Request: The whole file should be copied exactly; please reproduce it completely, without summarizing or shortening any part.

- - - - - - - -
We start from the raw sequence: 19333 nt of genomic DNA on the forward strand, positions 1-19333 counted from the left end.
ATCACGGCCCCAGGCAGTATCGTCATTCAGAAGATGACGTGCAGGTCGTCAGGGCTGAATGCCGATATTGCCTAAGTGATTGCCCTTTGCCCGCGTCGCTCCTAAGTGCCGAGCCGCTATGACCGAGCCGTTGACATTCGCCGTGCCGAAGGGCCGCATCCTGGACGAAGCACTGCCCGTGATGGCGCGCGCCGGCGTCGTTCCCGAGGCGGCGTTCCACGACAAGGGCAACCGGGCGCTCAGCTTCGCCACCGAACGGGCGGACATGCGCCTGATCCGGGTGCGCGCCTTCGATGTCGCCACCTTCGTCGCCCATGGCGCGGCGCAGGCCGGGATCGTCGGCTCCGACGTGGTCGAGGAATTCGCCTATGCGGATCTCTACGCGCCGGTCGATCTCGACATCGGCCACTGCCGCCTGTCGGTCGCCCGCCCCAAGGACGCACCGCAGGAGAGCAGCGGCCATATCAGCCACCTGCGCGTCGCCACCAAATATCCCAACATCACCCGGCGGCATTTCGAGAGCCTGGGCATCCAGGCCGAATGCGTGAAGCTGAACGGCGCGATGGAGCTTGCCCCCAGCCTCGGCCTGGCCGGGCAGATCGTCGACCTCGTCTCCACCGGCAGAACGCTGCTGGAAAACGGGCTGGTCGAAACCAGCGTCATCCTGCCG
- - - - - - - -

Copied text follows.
We start from the raw sequence: 19333 nt of genomic DNA on the forward strand, positions 1-19333 counted from the left end.
ATCACGGCCCCAGGCAGTATCGTCATTCAGAAGATGACGTGCAGGTCGTCAGGGCTGAATGCCGATATTGCCTAAGTGATTGCCCTTTGCCCGCGTCGCTCCTAAGTGCCGAGCCGCTATGACCGAGCCGTTGACATTCGCCGTGCCGAAGGGCCGCATCCTGGACGAAGCACTGCCCGTGATGGCGCGCGCCGGCGTCGTTCCCGAGGCGGCGTTCCACGACAAGGGCAACCGGGCGCTCAGCTTCGCCACCGAACGGGCGGACATGCGCCTGATCCGGGTGCGCGCCTTCGATGTCGCCACCTTCGTCGCCCATGGCGCGGCGCAGGCCGGGATCGTCGGCTCCGACGTGGTCGAGGAATTCGCCTATGCGGATCTCTACGCGCCGGTCGATCTCGACATCGGCCACTGCCGCCTGTCGGTCGCCCGCCCCAAGGACGCACCGCAGGAGAGCAGCGGCCATATCAGCCACCTGCGCGTCGCCACCAAATATCCCAACATCACCCGGCGGCATTTCGAGAGCCTGGGCATCCAGGCCGAATGCGTGAAGCTGAACGGCGCGATGGAGCTTGCCCCCAGCCTCGGCCTGGCCGGGCAGATCGTCGACCTCGTCTCCACCGGCAGAACGCTGCTGGAAAACGGGCTGGTCGAAACCAGCGTCATCCTGCCG